"In fact, my family has been the inspiration for most of my books. I credit my son, Chris, for starting my career as an author. When he was little, he fell in love with trains. What Chris wanted most in the world was a book with photographs of steam trains for young children. Fortunately, for me, that book didn't exist. After two years of searching, I decided to write and photograph the book that Chris so desperately wanted to read."

According to Kimiko, "Working on my books has helped me make sense of my life and helped me deal with the pain of growing up Eurasian. There were children in my neighborhood who wouldn't play with me when I was a kid. Some of them threw rocks at me and called me, "slanty eyes." Having grown up wishing I looked like most everyone else, I understand how important it is to give children an awareness and appreciation of our external differences and a realization that, underneath it all, we are very much the same. I feel that through teaching children to respect others we give them something even more important: self-respect."

"For several years, I have truly enjoyed reading old Japanese folklore and adapting those stories for an American audience. This is very therapeutic work for me. When I was little, I would go to sleep and wish that I would wake up looking like all the other kids. Now, I take pride in my heritage. Writing books has helped me grow as a person. It's very empowering. After all these years of feeling oppressed and ashamed of my background, I now feel that I can make a positive difference. "

Customer Reviews

4.9 out of 5 stars
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See all 7 customer reviews
Perfect for snuggling up with at bed time.
Pam Krol
The pictures are absolutely charming and my 3-yr. old niece just loves them.
Sally Stang
The photos are beautiful and illustrate both familiar and unusual animals.
Alison T. Kelley

Most Helpful Customer Reviews

1 of 1 people found the following review helpful By Sally Stang on January 11, 2009
Format: Hardcover
The pictures are absolutely charming and my 3-yr. old niece just loves them. I love to "act out" the various ways of hugging and rubbing noses and so forth, which makes her laugh a lot. She loves helping me read the text to her too - a very cute rhyming verse - and asks for me to read it all the time when I visit with her. Sooo, I am bonding with her while reading a book about bonding. Neat.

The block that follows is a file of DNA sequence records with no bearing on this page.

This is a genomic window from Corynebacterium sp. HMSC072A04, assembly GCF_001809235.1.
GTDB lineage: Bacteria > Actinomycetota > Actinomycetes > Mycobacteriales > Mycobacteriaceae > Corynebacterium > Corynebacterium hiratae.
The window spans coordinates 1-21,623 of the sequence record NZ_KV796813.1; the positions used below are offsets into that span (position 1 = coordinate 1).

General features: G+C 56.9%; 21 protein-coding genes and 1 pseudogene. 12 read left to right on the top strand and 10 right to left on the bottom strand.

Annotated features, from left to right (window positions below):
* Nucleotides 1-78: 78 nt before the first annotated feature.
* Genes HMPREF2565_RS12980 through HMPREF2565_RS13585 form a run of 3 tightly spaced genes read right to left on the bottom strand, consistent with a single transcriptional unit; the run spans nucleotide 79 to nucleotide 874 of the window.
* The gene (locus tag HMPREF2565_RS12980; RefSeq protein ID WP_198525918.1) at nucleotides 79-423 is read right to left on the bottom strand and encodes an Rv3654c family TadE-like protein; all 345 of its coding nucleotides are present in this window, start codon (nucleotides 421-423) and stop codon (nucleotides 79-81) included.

The author has done a great job of matching photos to text, plus there is that interesting list in the back of the book about animal gestation facts. Also, a list of questions to ask the child about who cares about them and how they show love to others.
As I said - it's a warm and fuzzy book. I highly recommend it.
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1 of 1 people found the following review helpful By J. E. MIGGELS on January 12, 2009
Format: Hardcover
Kajikawa's use of poetic, descriptive language coupled with adorable photos will delight both children and their parents. Elementary educators may consider using the text to model the use of interesting verbs and adjectives. Open-ended questions at the end will prompt discussion of caring as a character education trait. Finally, a picture index explaining how baby animals bond with their parents makes this an excellent choice for school or home libraries.
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1 of 1 people found the following review helpful By libraries rock! on January 9, 2009
Format: Hardcover
As a former children's librarian, I was always looking for books that were perfect for reading to toddlers and preschoolers, and this book has it all! The photography is entrancing - gorgeous colors and simple striking presentation; the text is fun but lyrical, and it even includes a list in the back of cool animal facts, like age of an animal's independence. This is lovely for a lap sit or group reading.
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1 of 1 people found the following review helpful By Alison T. Kelley on January 9, 2009
Format: Hardcover
Close to You: How Animals Bond

This lovely book is perfect for the young child's natural interest in animals. The photos are beautiful and illustrate both familiar and unusual animals. My grandchildren loved to see how the parent and baby animal relate, especially the alligator. It is a must-read for kids young and old.